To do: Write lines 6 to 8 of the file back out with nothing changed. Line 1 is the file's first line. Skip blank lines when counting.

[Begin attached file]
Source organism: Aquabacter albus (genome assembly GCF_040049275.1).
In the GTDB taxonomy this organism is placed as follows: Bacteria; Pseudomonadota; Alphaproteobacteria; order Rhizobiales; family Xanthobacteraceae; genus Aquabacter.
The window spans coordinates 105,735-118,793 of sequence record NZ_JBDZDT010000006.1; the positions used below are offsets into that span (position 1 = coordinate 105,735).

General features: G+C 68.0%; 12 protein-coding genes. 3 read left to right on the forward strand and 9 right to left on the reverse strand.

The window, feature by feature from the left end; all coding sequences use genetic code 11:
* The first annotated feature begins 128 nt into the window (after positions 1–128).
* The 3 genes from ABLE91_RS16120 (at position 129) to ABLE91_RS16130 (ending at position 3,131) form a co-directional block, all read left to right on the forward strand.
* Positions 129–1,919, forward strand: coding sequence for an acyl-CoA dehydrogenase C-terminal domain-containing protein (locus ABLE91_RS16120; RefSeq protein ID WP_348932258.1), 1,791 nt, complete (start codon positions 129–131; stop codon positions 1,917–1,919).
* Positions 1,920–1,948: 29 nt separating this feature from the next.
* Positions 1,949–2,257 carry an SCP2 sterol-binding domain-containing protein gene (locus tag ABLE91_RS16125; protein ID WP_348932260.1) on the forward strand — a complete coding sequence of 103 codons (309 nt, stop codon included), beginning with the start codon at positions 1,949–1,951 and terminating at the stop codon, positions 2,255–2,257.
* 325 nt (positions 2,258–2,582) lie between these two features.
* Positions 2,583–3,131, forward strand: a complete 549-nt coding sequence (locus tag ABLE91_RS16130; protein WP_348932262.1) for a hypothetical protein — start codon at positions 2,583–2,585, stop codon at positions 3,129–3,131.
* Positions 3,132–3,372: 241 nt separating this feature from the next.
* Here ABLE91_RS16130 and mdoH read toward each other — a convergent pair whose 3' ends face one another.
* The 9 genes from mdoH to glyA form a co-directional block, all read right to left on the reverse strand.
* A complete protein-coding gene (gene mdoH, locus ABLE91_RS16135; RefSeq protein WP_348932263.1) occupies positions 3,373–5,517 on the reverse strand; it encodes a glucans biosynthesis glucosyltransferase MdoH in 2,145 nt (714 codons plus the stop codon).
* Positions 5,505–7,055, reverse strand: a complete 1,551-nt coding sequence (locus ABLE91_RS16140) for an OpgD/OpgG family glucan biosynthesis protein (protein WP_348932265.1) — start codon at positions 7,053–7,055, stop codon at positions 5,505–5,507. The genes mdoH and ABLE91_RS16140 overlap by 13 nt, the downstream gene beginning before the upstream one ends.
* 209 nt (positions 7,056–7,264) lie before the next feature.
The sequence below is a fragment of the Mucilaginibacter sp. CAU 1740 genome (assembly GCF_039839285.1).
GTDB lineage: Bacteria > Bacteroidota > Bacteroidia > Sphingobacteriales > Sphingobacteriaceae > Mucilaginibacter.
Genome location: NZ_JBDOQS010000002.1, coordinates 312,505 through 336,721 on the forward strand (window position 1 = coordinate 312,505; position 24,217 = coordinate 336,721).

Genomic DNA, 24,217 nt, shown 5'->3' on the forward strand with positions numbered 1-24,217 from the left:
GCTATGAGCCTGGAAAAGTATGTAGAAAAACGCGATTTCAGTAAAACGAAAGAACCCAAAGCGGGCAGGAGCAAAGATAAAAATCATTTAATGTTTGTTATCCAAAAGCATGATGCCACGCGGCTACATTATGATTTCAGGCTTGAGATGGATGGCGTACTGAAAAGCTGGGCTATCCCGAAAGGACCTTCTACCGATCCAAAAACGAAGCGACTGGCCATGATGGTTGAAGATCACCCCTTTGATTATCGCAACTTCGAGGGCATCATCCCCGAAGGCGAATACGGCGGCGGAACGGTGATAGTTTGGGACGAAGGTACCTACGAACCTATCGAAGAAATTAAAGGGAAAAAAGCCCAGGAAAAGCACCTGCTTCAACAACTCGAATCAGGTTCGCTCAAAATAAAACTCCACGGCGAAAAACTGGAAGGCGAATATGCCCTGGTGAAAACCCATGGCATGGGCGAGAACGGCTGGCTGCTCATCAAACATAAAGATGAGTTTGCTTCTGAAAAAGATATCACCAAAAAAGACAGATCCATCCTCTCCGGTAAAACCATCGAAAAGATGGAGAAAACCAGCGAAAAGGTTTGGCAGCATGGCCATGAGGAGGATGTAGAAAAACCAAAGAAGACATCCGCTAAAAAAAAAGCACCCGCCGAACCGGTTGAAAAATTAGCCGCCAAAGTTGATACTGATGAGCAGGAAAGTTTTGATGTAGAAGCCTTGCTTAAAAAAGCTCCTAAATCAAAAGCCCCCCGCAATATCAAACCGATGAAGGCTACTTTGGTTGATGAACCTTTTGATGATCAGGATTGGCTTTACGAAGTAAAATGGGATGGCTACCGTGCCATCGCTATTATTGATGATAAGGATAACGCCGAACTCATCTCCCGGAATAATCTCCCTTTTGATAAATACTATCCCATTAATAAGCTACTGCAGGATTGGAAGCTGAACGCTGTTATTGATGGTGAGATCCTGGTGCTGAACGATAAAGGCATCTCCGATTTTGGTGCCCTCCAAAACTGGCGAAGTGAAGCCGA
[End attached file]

* The first annotated feature begins 128 nt into the window (after positions 1–128).
* The 3 genes from ABLE91_RS16120 (at position 129) to ABLE91_RS16130 (ending at position 3,131) form a co-directional block, all read left to right on the forward strand.
* Positions 129–1,919, forward strand: coding sequence for an acyl-CoA dehydrogenase C-terminal domain-containing protein (locus ABLE91_RS16120; RefSeq protein ID WP_348932258.1), 1,791 nt, complete (start codon positions 129–131; stop codon positions 1,917–1,919).